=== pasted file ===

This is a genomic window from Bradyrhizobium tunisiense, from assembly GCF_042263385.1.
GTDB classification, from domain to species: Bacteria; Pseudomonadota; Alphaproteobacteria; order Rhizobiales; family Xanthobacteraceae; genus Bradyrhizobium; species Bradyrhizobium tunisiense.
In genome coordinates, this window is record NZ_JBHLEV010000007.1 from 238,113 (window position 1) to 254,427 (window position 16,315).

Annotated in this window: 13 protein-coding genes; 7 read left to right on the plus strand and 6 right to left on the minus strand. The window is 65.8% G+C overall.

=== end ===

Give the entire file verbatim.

This is a genomic window from Bradyrhizobium tunisiense, from assembly GCF_042263385.1.
GTDB classification, from domain to species: Bacteria; Pseudomonadota; Alphaproteobacteria; order Rhizobiales; family Xanthobacteraceae; genus Bradyrhizobium; species Bradyrhizobium tunisiense.
In genome coordinates, this window is record NZ_JBHLEV010000007.1 from 238,113 (window position 1) to 254,427 (window position 16,315).

Annotated in this window: 13 protein-coding genes; 7 read left to right on the plus strand and 6 right to left on the minus strand. The window is 65.8% G+C overall.